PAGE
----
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Communication from the Commission to the Council, the European Parliament and the European Economic and Social Committee on the implementation of the Community Strategy for dioxins, furans and polychlorinated biphenyls (COM(2001) 593) – Second progress Report {SEC(2007) 955}

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Communication from the Commission to the Council, the European Parliament and the European Economic and Social Committee on the implementation of the Community Strategy for dioxins, furans and polychlorinated biphenyls (COM(2001) 593) – Second progress Report {SEC(2007) 955} /* COM/2007/0396 final */


[pic] | COMMISSION OF THE EUROPEAN COMMUNITIES |

Brussels, 10.7.2007

COM(2007) 396 final

COMMUNICATION FROM THE COMMISSION TO THE COUNCIL, THE EUROPEAN PARLIAMENT AND THE EUROPEAN ECONOMIC AND SOCIAL COMMITTEE

On the implementation of the Community Strategy for dioxins, furans and polychlorinated biphenyls (COM(2001) 593) – Second progress report {SEC(2007) 955}

COMMUNICATION FROM THE COMMISSION TO THE COUNCIL, THE EUROPEAN PARLIAMENT AND THE EUROPEAN ECONOMIC AND SOCIAL COMMITTEE

On the implementation of the Community Strategy for dioxins, furans and polychlorinated biphenyls (COM(2001) 593) – Second progress report

Context

Dioxins, furans and polychlorinated biphenyls (PCDD, PCDF and PCBs) are a group of toxic chemicals that persist in the environment, bio-accumulate through the food chain and pose a risk of causing adverse effects to human health and the environment. They can cause impairment of the immune system, the nervous system, the endocrine system and the reproductive functions and are also suspected of causing cancer. Foetuses and newborn children are most sensitive to exposure. There is considerable public, political and scientific concern over the negative effects on human health and on the environment of long-term exposure to even the smallest amounts of dioxins, furans and PCBs.

A general reduction of dioxin, furan and PCB levels in the environment and humans has already been achieved over the past two decades, in particular through control of industrial emission sources, like waste incineration. In view of the persistence of these chemicals, it is however appropriate to continue working for the reduction of the anthropogenic emissions to the environment, with the goal of their continuing minimization and, where feasible, ultimate elimination. In addition, levels in feed and food should be further reduced in order to lower human exposure.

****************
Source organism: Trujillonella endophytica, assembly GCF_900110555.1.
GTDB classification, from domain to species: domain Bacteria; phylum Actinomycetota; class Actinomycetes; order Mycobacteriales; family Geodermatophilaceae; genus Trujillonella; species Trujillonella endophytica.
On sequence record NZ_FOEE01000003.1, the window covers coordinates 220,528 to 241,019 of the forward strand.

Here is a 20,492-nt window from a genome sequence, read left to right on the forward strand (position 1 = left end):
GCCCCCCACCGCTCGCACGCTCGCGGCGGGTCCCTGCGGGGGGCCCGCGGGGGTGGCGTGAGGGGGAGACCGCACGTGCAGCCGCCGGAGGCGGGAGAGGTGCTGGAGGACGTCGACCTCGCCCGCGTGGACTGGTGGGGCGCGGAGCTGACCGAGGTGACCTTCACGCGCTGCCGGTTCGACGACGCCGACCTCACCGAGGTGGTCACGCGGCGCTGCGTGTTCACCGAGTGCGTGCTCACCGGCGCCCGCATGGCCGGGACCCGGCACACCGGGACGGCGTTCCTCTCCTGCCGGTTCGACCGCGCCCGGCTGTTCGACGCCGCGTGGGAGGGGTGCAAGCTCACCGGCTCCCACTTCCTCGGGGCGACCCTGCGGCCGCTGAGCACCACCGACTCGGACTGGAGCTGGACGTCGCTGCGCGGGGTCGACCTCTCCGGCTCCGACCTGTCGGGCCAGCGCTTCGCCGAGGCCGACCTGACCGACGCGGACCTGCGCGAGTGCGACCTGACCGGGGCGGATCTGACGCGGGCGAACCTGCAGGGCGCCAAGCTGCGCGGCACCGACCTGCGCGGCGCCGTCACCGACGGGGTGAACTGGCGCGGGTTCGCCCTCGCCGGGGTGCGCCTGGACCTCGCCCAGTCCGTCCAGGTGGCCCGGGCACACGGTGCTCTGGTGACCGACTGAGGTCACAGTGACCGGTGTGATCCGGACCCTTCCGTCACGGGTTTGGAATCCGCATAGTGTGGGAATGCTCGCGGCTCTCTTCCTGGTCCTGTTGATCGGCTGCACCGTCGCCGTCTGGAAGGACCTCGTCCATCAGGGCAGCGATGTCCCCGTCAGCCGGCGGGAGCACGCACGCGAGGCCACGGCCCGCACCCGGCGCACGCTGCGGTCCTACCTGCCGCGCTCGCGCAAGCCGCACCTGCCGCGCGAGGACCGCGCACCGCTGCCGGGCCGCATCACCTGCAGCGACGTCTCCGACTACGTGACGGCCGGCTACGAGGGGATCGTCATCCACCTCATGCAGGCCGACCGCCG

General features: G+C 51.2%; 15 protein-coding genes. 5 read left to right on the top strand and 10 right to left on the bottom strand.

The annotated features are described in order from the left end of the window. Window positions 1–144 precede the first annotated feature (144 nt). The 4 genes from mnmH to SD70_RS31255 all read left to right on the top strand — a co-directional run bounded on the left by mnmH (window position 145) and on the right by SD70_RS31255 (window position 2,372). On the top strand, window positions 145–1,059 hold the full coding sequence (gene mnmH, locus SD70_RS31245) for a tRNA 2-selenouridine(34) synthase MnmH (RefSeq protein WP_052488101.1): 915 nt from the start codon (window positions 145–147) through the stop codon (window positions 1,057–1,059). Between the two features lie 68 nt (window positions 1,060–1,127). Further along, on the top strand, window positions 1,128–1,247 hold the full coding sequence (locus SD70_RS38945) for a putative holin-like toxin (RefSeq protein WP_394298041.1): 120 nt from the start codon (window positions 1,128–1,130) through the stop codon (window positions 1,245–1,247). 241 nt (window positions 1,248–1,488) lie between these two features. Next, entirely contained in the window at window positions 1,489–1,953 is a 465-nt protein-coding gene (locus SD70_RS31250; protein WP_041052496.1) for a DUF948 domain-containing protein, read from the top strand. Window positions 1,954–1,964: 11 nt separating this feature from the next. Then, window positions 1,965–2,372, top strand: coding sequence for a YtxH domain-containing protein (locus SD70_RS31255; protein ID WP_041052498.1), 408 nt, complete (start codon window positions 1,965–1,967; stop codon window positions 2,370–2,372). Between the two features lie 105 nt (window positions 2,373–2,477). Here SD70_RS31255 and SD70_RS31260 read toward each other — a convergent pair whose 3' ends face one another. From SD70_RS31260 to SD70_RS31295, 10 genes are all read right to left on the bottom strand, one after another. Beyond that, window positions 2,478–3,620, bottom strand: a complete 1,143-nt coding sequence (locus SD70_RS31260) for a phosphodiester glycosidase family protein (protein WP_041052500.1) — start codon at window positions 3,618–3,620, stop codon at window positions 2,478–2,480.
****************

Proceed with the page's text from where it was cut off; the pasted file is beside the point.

To reduce human intake, it is important to reduce the levels in the food chain since food consumption is the most important route for human exposure. Contamination of the food chain is caused by environmental contamination. Dioxins emitted to air can for example be deposited on plants or in water and taken up and accumulated by animals and fish as they feed, thereby entering the food chain. Measures to reduce the presence of dioxins, furans and PCBs therefore need to be taken both for the environment and for feed and food.

On 24 October 2001 the Commission adopted a Communication to the Council, the European Parliament and the Economic and Social Committee setting out a Community Strategy for dioxins, furans and PCBs[1] (Dioxin Strategy). The Dioxin Strategy consists of two parts: one part containing actions for reducing the presence of dioxins, furans and PCBs in the environment and one part containing actions for reducing their presence in feed and food .

On 12 December 2001 the Environment Council adopted Conclusions on the Commission Communication, supporting the Commission Dioxin Strategy and requesting the Commission to report back on the implementation at the end of 2003 and thereafter every three years. A first progress report covering the period 2002-2003 was adopted on 13 April 2004[2].

This Communication is the second progress report summarising the activities undertaken by the Commission over the period 2004-2006 in the areas of environment and feed and food. It is supplemented with an Annex containing more detailed and technical descriptions of the developments in the different areas SEC(2007)955.

Activities undertaken in the environmental field

Dioxins, furans and PCBs are addressed under several different environmental policy areas. An area of particular importance for the period under review is the implementation of two international conventions on persistent organic pollutants (POPs).